Shoot a movie with SD or film cameras then process the result to HD and the image quality is dependent on the quality of the processing and will never equal a fully HD production path.
It reveals the power of marketing and the misleading nature of advertising when... "most consumers think Blu-ray did offer greater picture quality than DVD"
Film is scanned at -at least- 2k. Do you really think the films you see in the theater are only resolving 720x480?!
I definitely notice the difference between DVD and Blu-Ray. Essentially what "which?" have failed to mention is that the films that didn't show a marked improvement are much older films and have not been (originally) recorded at a quality that will work with Blu-ray.
For Example, it is simply not possible to get a High Definition version of a Charlie Chaplin film due to the nature of the original recording equipment.
The original recording equipment was 16mm or 35mm film. You can scan that to any precision you like. Most people judge 35mm to have equivalent to 2048 or 4096 vertical lines of resolution. So scanning to 1080 lines over 480 obviously has potential to show a better picture. It just depends on the movie (soft focus or not), type & quality of the film stock and the effort put in to transferring it
That would be a significant omission were it true. Pics or it didn't happen.
Older footage on 16mm film can produce a good HD master, not amazing but better then DVD.
Where you are out of luck in stuff shot on video. Or that was shot on film and edited on Video (unless you still have the film and want to do all the work to recreate the video effects).
28 Days Later for example is not that old (2002) but it was shot on an SD digital video camera. So it's no surprise that the BD looks like crap.
Was shot on DV or MiniDV not sure which (just size of tape) but this is a very good standard definition quality home video format for cameras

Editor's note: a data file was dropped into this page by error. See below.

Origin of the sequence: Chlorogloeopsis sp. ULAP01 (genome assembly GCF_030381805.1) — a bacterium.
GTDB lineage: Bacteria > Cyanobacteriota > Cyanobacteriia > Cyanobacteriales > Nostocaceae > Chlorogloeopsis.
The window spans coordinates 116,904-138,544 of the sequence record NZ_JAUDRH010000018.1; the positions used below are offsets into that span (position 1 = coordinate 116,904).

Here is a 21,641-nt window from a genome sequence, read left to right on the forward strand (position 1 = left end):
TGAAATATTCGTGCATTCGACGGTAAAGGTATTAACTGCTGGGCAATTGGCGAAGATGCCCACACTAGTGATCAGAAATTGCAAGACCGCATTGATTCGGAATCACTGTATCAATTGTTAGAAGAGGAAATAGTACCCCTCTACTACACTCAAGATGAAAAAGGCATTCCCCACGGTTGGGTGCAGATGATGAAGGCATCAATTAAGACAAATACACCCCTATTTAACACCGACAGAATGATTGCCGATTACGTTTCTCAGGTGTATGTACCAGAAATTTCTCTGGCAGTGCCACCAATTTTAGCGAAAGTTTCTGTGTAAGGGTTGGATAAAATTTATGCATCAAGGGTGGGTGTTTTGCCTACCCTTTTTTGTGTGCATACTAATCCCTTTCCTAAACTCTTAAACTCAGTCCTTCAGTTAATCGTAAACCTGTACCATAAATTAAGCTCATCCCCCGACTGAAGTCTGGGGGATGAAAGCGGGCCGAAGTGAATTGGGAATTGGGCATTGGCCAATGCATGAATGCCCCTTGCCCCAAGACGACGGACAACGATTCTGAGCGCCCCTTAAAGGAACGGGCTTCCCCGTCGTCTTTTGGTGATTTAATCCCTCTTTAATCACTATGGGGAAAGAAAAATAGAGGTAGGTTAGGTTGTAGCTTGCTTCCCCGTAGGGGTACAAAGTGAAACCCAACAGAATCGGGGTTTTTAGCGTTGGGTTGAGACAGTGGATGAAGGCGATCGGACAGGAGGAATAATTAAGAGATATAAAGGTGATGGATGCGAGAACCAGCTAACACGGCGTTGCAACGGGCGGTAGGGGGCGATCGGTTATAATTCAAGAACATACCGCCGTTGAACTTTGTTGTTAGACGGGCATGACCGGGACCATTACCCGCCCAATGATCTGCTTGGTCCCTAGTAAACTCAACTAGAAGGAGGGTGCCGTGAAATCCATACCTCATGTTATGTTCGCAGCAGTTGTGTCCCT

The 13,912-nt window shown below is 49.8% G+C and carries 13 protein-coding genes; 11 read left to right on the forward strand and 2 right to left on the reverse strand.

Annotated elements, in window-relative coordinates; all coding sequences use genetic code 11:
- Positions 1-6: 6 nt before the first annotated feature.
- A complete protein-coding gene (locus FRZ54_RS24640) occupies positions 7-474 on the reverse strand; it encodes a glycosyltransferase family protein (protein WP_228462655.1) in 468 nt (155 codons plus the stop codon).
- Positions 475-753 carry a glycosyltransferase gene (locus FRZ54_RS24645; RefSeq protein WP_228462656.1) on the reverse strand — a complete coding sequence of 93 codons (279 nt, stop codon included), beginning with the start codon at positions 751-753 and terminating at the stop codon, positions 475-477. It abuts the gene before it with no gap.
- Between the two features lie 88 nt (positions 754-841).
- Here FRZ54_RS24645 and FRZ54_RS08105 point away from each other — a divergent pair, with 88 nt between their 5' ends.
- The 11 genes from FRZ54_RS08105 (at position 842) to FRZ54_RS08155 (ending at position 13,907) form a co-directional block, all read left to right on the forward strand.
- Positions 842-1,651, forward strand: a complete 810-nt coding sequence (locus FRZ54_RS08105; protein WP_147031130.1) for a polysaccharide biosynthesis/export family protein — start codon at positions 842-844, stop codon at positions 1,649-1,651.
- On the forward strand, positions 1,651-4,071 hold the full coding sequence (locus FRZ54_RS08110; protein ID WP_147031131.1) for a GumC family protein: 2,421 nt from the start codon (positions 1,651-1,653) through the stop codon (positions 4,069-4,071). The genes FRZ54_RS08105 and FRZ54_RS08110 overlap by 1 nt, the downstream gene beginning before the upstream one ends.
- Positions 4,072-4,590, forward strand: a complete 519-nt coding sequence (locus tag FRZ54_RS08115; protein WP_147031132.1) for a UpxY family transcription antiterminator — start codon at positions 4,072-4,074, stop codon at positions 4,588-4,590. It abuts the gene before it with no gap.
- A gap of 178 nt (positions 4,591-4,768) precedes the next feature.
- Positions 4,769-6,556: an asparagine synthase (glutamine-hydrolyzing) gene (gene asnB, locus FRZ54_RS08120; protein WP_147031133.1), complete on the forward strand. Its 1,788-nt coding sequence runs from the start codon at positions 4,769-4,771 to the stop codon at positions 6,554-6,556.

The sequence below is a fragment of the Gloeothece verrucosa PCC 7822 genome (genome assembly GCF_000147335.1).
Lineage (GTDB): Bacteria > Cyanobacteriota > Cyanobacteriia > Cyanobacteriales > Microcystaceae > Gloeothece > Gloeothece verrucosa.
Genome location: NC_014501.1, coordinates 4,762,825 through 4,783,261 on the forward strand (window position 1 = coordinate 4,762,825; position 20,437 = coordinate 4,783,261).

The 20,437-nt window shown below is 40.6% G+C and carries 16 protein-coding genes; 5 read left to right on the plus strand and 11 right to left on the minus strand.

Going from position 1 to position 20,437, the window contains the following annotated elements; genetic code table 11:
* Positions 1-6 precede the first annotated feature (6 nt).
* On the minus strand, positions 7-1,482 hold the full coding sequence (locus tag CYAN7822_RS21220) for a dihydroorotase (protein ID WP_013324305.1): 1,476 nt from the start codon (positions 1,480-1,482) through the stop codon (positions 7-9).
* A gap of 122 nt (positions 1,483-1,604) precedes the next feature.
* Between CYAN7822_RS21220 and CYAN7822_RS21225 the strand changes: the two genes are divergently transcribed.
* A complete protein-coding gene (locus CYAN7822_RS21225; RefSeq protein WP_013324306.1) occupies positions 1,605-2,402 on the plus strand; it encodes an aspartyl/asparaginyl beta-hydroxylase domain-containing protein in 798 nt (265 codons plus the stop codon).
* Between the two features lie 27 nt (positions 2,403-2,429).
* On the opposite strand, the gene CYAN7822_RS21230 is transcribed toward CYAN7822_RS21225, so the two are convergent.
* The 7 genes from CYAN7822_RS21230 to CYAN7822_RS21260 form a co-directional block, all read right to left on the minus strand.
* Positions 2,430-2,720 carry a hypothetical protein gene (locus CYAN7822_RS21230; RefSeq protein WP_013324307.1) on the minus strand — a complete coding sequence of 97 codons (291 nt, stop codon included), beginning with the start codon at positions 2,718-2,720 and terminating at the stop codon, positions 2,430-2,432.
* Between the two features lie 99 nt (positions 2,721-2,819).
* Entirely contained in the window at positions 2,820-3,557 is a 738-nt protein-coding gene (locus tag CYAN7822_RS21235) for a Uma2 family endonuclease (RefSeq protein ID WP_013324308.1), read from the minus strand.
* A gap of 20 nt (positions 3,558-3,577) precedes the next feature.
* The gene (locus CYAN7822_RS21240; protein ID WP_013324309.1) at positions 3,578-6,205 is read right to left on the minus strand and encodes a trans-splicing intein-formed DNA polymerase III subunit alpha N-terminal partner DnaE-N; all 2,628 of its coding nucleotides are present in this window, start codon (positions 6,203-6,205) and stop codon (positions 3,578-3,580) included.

However if they had used HDV....
shitty transfers, and shitty encodes
People are fucking retarded.
DVD resolution is usually 576p(720x576) or 480p(720x480) with a significant amount of lossy compression.
Blu-Ray resolution on the other hand is either 720p (1280x720) or 1080p (1920x1080) with much improved and less lossy compression.
Clearly they are. You are so right.
Movie studios are just cheapskates. In too many cases, instead of going back to the original material and remastering it for HD, they are just transcoding the DVD version to Bluray.
Blu Ray has 6 times the pixels and nearly 6 times the storage capacity combined with a codec which is twice as efficient. It also offers square pixel aspect ratio, a better colour model, 24fps and more advanced audio options. It is very obviously going to produce a better quality picture and sound. Whether that matters really depends on what you're trying to watch. A bad movie in HD is still a bad movie.
Funny thing is that the Quantum of Solace DVD is degraded on purpose to push the HD version.
And some VHS tapes look better then others.
Blu-ray is not magic, if you don't have good quality masters then the final product is not going to be much good. Since they don't have to tell you on the box some companies will just up-sample their DVD master and stick it on a BR disc. Some are even worse then the DVD because they use DNR and line smoothing filters to try and make them look nice but just kill fine detail in the process.
It's not a fault of Blu-Ray, it's just that like everything else, some of the stuff people put on them is crap to start with. Garbage in garbage out and all that.
I have a very rare pre recorded SuperBeta tape - I had to supply the recorder though!
BluRay is about capacity and access speed.
Most people assume that means transferring a large of amount of data in a short time meaning more information on screen aka 'high definition'.
But it doesn't have to.
BluRay discs can run at slower speed and transfer a large amount of data over a longer time. That allows them to hold more 'stuff'.
So:2 hours of very high def or five or six hours of standard def.
But frankly in my experience it doesn't matter for most viewers. A lot of them sit too far from their screen. Others have dodgy eyesight. Most of them just don't really care.
It's like music. Look how popular MP3 is. Most people can't tell the difference between MP3 and a CD. Even fewer care.
"BluRay is about capacity and access speed."
Is that including the 5 minutes it takes for the last generation of players to actually turn themselves on?
"BluRay discs can run at slower speed and transfer a large amount of data over a longer time. That allows them to hold more 'stuff'."
Oh, so BluRay discs (BD) just spin slower and have more transfer endurance than DVDs? I was under the misconception BDs had a higher storage density due to using smaller, more compact 'pits' on the disc which required the use a laser with a shorter (and ultimately 'blue') wavelength in order to be read.